According to Johnson, depression and addiction both involve a narrowing of vision—a tunnel that it takes a profound experience to suck someone out of. Psilocybin, he says, can foster something called cross-talk between regions of the brain that don’t normally communicate. Cross-talk, in turn, is associated with novel ways of looking at problems. The hallucinators see the contents of their minds spread out before them, like dusty old knick-knacks brought up from the basement and strewn out in the front yard.
They’re “dealing with stuff they haven’t dealt with in years or decades,” Johnson said. While tripping, “people reflect on their childhood, their parents, their siblings, all their relationships, their love life, their current relationships.” Meanwhile, their minds become a kaleidoscope: “Colors are brighter. The walls might be waving. There might be a halo around things,” he said.
Addiction—to cigarettes, and possibly an array of other substances—consists of much more than physical cravings. It’s social; it’s fun. At best, it’s a ritual, and at worst, a crutch. Psychedelics appear to help people go beyond physical cigarette cravings and examine what’s really making them smoke. “People will recognize this profound self-worth that they’ve dismissed,” he said. “They look at their life and see themselves as a miracle.”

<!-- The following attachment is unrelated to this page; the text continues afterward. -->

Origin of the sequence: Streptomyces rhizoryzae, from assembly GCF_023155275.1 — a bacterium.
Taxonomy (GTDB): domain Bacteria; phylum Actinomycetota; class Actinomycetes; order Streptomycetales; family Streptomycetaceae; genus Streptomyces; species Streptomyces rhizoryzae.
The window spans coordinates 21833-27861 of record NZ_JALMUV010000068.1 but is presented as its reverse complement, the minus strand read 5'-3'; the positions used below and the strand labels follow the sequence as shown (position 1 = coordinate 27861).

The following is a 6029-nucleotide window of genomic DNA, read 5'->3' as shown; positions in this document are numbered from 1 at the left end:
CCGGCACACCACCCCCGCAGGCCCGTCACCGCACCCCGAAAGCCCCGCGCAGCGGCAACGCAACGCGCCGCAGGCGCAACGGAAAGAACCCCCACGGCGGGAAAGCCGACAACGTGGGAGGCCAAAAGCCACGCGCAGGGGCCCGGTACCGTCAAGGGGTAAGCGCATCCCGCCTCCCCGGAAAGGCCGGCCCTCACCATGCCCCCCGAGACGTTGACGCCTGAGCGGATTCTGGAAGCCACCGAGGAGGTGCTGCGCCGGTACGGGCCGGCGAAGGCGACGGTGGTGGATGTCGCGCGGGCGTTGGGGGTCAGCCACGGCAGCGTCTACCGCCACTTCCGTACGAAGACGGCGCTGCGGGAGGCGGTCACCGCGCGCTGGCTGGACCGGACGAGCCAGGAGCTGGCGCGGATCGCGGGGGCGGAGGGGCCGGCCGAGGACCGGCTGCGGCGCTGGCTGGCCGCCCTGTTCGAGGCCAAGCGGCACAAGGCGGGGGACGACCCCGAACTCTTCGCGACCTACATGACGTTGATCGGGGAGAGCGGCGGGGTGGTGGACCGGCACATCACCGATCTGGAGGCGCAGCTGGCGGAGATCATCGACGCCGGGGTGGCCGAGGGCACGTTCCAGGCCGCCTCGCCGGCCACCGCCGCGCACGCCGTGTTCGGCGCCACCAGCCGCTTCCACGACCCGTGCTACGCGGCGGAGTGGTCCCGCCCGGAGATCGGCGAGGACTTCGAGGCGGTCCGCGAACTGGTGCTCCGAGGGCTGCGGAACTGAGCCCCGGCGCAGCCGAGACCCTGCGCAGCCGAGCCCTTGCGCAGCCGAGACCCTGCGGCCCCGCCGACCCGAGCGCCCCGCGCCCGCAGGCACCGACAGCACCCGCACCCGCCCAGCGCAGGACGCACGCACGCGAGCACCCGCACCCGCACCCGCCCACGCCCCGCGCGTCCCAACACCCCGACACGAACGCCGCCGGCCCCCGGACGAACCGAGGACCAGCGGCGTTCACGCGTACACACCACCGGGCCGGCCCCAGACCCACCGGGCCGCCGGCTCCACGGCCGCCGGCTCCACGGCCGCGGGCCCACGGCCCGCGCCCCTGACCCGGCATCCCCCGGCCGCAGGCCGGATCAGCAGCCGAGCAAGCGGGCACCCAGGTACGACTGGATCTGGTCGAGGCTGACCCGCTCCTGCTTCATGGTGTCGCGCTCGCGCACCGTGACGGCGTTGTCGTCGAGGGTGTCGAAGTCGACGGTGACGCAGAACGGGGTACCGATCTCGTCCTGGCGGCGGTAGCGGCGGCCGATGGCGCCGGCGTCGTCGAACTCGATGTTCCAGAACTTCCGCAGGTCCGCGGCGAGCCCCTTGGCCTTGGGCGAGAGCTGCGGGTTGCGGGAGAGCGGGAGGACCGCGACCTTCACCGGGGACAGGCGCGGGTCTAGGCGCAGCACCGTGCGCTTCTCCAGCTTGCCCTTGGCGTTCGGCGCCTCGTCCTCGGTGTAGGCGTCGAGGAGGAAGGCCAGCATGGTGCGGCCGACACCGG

One study participant, for example, saw herself as 1,000 Technicolor Andy Warhol paintings, all puffing on Marlboros, and asked herself, “do I really want to be a smoker?”
Though she began smoking during her troubled childhood, Conneally quit cold-turkey when she was 27. But she picked it up again in 2008, when her life was “pretty much falling apart,” as she describes it.
That year, she turned 40, and the economy crashed. Conneally’s partner, Whitney, was laid off. Finances grew tight and difficult to manage, which felt cruelly ironic to Conneally, a certified public accountant.
Meanwhile, her oldest son was failing out of college and clashing with Conneally, making her doubt her own parenting skills.
In the middle of it all, Whitney began the process of transitioning to live as a man.